At food processing facilities, the top priority has always been keeping product safe and healthy for consumers. Now, the greater challenge is keeping workers safe and healthy to process product.

Since March, more than 215 U.S. meat and poultry plants have experienced COVID outbreaks.1 Lack of proper PPE, crowded assembly and processing lines, long shifts and tight quarters in common areas all make social distancing a challenge for these facilities.

Yet, they are the backbone of the country’s food and agriculture ecosystem, and businesses we can’t afford to shut down, even temporarily, without compromising food supply.

CDC Recommendations for Food Processing Facilities

The CDC recommends food processing facilities institute a variety of both engineering and administrative controls.2

  1. Configure workstations 6 ft. apart. Modify workstations along processing lines so workers are at least 6 ft. apart in all directions when possible. Use markings and signs to remind workers to maintain their location.
  2. Utilize physical barriers. Consider strip curtains, plexiglass or other impermeable dividers or partitions to separate workers.
  3. Re-evaluate your HVAC. Consult with an HVAC engineer to ensure adequate ventilation in work areas, including utilizing more outdoor air. Where pedestal, hard-mounted and personal fans are used, take steps to minimize air from fans blowing from one worker to another. If fans are removed, remember to address heat hazards in another way.
  4. Re-configure public spaces. Remove or rearrange chairs and tables, add partitions to tables in break rooms and locker rooms and other areas workers may frequent to increase separation. Identify alternative areas to accommodate overflow volume such as training, conference rooms or use outside tents for break and lunch areas.
  5. Provide proper PPE. Conduct a hazard assessment to determine which type of PPE workers need. Provide PPE that is either disposable (preferred) or if reusable, ensure it is properly disinfected and stored in a clean location when not in use. Use videos or in-person demonstrations of proper PPE donning and doffing. Emphasize that PPE worn at the facility should not be taken home or shared.
  6. Stagger arrival, departure and break times. Provide temporary break areas and restrooms to avoid congregation of workers during breaks. Similarly, stagger workers’ arrival and departure times and to avoid congregating at time clocks and in lock room areas. Help workers to find other sources of transportation to reduce the need for carpooling.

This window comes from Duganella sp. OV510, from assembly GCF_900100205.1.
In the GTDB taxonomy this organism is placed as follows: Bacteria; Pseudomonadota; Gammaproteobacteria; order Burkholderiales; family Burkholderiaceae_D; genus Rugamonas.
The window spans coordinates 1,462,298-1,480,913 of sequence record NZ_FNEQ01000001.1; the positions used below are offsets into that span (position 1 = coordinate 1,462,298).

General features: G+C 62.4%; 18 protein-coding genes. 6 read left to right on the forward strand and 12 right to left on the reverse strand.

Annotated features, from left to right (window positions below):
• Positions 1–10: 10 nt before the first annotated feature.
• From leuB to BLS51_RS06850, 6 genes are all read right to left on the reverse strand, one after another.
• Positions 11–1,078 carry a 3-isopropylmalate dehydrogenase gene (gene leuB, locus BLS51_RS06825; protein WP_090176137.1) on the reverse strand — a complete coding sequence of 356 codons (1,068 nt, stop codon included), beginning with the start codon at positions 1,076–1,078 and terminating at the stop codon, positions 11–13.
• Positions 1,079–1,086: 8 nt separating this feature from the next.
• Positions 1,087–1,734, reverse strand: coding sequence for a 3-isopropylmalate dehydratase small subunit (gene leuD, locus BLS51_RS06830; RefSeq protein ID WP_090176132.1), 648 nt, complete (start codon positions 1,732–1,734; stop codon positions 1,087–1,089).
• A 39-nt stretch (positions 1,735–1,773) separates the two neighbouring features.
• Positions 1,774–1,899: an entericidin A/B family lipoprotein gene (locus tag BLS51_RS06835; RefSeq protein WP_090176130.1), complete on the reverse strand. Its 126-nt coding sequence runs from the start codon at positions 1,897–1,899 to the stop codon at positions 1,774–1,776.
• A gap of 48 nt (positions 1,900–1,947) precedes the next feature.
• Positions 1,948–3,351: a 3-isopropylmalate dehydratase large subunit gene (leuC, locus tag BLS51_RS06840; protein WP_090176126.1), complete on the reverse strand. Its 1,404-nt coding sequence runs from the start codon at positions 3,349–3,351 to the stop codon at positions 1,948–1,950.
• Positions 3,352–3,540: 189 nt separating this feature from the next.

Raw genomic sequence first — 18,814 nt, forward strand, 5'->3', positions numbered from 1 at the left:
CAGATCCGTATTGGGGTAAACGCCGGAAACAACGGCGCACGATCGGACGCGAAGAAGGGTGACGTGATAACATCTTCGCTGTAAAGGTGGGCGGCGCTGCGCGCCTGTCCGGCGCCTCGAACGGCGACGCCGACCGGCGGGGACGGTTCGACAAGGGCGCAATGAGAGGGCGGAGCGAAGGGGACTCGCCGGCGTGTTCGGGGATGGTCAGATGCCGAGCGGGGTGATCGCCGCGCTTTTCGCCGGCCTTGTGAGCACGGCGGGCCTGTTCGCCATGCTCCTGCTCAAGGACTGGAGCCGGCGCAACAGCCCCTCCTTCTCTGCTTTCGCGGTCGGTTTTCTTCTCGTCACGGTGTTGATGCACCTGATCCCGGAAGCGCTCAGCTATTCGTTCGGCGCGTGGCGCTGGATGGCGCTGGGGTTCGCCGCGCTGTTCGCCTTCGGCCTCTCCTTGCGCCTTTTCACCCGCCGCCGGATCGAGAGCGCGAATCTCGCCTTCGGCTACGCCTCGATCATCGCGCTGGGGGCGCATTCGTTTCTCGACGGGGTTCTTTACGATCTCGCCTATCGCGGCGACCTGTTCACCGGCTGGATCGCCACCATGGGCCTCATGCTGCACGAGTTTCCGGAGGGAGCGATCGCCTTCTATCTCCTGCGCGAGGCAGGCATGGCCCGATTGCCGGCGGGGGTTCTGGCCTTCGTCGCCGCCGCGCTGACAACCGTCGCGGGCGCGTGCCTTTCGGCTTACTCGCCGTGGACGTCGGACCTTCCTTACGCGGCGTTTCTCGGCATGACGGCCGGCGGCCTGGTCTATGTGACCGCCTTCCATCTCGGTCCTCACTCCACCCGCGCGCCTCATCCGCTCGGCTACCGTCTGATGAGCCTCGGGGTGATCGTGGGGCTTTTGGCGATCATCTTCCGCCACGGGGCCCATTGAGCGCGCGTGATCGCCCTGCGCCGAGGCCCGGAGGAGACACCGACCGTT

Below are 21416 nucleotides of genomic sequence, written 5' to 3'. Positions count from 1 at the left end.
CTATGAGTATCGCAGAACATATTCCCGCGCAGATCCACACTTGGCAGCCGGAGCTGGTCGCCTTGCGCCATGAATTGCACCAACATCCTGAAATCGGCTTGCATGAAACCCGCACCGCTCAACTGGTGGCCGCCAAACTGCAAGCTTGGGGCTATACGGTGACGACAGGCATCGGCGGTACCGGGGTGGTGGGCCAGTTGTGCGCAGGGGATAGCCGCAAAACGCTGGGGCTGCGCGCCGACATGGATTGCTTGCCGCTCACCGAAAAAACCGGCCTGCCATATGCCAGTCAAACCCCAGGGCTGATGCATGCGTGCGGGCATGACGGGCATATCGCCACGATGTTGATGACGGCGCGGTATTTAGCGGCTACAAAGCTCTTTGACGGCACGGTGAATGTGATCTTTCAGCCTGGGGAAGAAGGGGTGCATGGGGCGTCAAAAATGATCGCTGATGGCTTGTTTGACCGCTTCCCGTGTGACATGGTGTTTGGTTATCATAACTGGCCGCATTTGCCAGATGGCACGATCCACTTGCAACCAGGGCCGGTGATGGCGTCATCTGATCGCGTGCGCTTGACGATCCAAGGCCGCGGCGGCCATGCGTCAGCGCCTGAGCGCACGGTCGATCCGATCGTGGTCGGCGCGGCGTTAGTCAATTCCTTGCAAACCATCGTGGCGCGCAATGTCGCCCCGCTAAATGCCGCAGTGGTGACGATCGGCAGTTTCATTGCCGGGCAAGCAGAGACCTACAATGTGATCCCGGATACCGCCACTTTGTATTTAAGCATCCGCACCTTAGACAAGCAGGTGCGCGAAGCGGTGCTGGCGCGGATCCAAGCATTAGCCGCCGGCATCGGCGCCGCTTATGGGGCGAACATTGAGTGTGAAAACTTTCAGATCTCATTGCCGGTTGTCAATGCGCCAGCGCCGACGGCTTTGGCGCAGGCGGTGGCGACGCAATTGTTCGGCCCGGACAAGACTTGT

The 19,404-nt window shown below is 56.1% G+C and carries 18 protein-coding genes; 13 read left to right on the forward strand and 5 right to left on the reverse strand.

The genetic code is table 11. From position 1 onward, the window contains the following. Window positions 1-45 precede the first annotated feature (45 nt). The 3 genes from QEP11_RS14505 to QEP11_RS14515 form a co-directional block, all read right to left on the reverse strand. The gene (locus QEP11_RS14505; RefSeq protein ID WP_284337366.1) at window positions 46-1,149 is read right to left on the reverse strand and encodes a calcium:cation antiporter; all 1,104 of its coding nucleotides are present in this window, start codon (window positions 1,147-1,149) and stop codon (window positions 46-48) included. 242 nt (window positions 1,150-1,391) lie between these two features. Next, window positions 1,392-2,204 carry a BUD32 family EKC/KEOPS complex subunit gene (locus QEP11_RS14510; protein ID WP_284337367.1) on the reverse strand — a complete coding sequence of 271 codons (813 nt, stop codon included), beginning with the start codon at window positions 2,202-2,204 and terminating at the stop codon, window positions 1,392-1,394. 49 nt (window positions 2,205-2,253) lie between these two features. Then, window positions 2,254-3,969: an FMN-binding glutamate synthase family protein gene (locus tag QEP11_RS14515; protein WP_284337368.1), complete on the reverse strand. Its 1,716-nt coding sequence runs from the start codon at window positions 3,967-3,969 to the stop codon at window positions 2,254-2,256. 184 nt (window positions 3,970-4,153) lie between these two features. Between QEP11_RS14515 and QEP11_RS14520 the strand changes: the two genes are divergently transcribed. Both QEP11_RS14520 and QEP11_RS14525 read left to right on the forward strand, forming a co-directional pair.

7. Review leave and incentive policies. Analyze incentive programs and modify them to ensure that employees are not penalized for taking sick leave if they have COVID. Additional accommodations might include giving advances on future sick leave and allowing employees to donate sick leave to each other.
  8. Provide access to personal hygiene stations and supplies. Place handwashing stations or hand sanitizers with at least 60% alcohol in multiple locations. When possible, make these and trash receptacle stations touch-free. Build additional short breaks into the schedule to increase hand washing and overall employee hygiene.
  9. Educate workers on new policies and procedures. Supplement OSHA training with your plant’s COVID-19 precautions, how to recognize the signs and symptoms of infection and ways to prevent the virus. Make sure all training communication is provided in languages spoken by your workers and at their appropriate literacy level.
  10. Screen workers. While optional, the CDC recommends screening workers upon entry into the facility, including checking temperatures. Make sure screeners are wearing appropriate PPE and are trained in using temperature monitors. Employees with temperature of 100.4ºF or greater should be encouraged to self-isolate and contract their healthcare provider. Provide these employees with information on your facility’s return to work post-COVID program and inform human resources and their supervisor.

Contact your HUB Agribusiness expert for more information on deploying a COVID-19 safety program across your food plant.